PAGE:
It’s no wonder I was exhausted at the start of every day. It’s no wonder I felt trapped. It’s no wonder I found myself asking if this is all there is to life. It’s no wonder I couldn’t find inspiration, passion, or creativity anywhere, no matter how hard I tried. My mind was stuck in a loop, thinking thoughts that reinforced my deepest insecurities, as well as the lie that my value was determined by what others thought of me. I allowed my thoughts to run freely and get tangled in my head, at arguably the most crucial and life-giving part of my day: the morning! I was the one responsible for “waking up on the wrong side of the bed”. I was starting my day out in a panic, in chaos and depression, and it put me in a horrible mood. I was smothering myself.
What’s sad is that I had no idea that this hijacking of my mind was happening. Truly, there was no awareness that I had a choice. My thoughts were just there, like my fingers were. I didn’t wake up and become cognizant of my fingers and what they were touching. In the same way, I didn’t wake up and think about what I was thinking about. I had no idea there was any other way to be.
Please allow me to speak truth to myself and to you: Our lives don’t have to be this way. Our lives aren’t meant to be this way.
When I became aware of my tendencies to reflect back on memories that didn’t uplift me, and to work myself up into a frenzy regarding the day that lied ahead, I set out to very intentionally take control. I decided that I would refuse to entertain any thoughts that only served to keep me trapped in my past; I would refuse to stress about something that hadn’t even happened yet. Every time I caught myself doing so, I literally said, “You are not thinking this. Think about something else.” Of course, when we try to avoid thinking of something, we actually can’t think about ANYTHING other than that sworn-off thought. So, I learned to not only stop my thoughts in their tracks, but to replace them. I’d say, “These aren’t life-giving and positive thoughts. Let’s think about (insert subject here).” One morning I literally thought about bears! “Baby bears are so cute. Polar Bear cubs are probably so happy rolling in the snow. I wonder which species of bear lived first.” Those thoughts may seem silly, and they were. But they were also positive and served to take my head out of toxicity! Once you become more comfortable switching topics of thought, you can plug in self-affirmations like:
- I am not my job. I am a human and have an entire life outside of what I do for pay!
- Some of the best days of my life haven’t even happened yet!
- Others’ inability to see my worth DOES NOT mean I have none.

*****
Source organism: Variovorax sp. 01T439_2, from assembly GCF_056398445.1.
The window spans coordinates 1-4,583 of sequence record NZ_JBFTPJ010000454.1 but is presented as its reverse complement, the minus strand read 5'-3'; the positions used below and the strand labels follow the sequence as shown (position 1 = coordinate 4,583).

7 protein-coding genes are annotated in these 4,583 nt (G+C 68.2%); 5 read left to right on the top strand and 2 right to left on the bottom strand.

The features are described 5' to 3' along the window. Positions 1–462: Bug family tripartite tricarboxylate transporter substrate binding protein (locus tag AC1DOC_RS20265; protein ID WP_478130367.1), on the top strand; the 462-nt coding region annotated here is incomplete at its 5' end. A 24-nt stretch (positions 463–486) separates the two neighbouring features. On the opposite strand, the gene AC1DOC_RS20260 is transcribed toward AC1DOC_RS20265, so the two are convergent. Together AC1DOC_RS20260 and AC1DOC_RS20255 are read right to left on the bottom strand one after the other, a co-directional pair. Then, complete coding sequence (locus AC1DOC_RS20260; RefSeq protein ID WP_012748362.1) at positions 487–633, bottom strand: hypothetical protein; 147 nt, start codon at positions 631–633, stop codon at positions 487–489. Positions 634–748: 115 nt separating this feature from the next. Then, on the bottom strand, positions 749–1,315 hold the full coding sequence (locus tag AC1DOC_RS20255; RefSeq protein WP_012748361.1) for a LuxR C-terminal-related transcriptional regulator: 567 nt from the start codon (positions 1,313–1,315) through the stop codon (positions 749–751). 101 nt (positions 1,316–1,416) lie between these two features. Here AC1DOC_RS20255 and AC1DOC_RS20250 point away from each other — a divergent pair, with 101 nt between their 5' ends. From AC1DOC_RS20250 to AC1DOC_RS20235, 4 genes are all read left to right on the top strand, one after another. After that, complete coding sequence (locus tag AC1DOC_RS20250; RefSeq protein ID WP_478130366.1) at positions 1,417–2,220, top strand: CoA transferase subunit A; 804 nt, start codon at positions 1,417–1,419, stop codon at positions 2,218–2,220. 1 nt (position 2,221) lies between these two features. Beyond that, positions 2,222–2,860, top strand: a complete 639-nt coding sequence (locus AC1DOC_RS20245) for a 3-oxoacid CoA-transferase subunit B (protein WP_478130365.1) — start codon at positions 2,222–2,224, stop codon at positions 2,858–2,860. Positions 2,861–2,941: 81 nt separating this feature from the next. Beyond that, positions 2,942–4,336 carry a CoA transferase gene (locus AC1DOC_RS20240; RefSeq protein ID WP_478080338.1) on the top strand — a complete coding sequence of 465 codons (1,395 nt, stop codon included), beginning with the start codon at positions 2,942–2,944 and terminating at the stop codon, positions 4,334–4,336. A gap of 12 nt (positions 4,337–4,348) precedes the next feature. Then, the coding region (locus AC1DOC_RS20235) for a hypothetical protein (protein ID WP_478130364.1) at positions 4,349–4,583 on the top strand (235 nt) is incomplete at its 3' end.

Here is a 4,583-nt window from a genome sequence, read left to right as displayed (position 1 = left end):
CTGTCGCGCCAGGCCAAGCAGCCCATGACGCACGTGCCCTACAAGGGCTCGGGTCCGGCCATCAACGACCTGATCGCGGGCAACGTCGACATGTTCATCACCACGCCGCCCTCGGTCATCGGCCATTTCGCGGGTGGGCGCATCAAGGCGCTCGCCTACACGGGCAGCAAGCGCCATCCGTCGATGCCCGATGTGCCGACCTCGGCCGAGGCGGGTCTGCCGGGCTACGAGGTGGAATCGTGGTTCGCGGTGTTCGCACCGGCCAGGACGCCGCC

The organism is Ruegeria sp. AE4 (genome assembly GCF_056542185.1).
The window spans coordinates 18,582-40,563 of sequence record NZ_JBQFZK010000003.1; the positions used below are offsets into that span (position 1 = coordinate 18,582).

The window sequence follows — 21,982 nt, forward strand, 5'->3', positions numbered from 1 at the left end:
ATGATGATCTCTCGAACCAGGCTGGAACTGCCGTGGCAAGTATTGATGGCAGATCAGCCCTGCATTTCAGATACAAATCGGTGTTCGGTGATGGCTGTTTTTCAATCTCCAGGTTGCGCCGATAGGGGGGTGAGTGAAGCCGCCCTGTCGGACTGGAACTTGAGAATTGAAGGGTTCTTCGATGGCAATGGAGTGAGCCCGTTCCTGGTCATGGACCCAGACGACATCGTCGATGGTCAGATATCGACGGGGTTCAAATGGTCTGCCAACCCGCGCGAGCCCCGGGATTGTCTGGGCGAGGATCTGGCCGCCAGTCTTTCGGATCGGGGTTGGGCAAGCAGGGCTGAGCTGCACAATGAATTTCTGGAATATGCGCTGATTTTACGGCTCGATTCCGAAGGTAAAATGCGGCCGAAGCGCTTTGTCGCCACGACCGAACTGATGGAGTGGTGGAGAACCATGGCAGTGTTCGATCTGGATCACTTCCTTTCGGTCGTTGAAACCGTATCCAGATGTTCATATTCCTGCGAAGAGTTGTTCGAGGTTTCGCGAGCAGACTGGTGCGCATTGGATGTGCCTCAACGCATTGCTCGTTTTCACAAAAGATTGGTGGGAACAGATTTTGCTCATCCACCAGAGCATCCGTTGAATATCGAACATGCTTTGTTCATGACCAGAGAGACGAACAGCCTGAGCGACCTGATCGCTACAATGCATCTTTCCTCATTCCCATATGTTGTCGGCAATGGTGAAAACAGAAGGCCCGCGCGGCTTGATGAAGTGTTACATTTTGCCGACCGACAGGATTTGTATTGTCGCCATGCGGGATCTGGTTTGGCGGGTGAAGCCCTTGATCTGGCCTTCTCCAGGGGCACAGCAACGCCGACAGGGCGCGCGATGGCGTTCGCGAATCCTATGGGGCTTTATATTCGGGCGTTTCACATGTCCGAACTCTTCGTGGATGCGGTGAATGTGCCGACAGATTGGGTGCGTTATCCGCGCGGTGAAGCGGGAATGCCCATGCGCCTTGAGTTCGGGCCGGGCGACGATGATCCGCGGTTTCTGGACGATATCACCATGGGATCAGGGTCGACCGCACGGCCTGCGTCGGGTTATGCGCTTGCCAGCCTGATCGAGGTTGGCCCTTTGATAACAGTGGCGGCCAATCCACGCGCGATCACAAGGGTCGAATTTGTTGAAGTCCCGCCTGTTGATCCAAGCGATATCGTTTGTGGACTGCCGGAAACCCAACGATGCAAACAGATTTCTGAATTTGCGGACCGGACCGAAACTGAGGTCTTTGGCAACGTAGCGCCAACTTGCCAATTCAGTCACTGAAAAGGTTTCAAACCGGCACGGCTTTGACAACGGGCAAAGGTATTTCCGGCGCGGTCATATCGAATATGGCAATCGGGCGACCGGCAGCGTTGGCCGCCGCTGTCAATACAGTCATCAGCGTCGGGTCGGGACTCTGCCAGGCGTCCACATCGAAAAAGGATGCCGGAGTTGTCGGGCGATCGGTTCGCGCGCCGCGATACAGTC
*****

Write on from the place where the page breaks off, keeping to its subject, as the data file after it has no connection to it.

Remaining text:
- Today is going to be an awesome day!
- There is only so much a human can do in one day. I will do my best to get a lot done, but if I can’t finish it all, I will NOT feel bad.
- I am created to be exactly who I am, down to my fingertips. I have purpose exactly as I am!
I practiced this every morning, and then throughout every day. I became so much better at thinking about what I was thinking about. Weeks went by and I realized, in that very same shower, that I hadn’t thought of my ex-boyfriend in weeks. Thoughts that plagued me and made me feel pinned down suddenly weren’t there. I was anchored in the present moment, and I felt so light; I felt as though 300 pounds were lifted off of my shoulders.
Over three years have gone by since I started taking control of my thoughts, and I’ll admit that some days I fail. But my life changed from the moment I realized that the quality of my thoughts determines the quality of my life. Most days I’m in control of what I focus on, and I’m no longer sitting on the sidelines of life while trapped in my head.
Controlling your thoughts, especially in the morning, is crucial. Your experiences in the morning set the tone for your entire day. If you start your day with self-deprecating thoughts, memories that make you feel awful, and panic about the day that lies ahead, how can you expect to have a good day? These days I’m talking about – they add up to your life.
Your thoughts won’t completely transform over night. After all, you have decades worth of thought patterns to re-program. But I promise you that with every thought you cast down and replace, you gain more control over your mind. You will get better at choosing right thoughts – positive, affirming, hopeful, and uplifting ones. Be gentle with correcting yourself when your thoughts revert back to their old patterns; you’re a work in progress, friends!!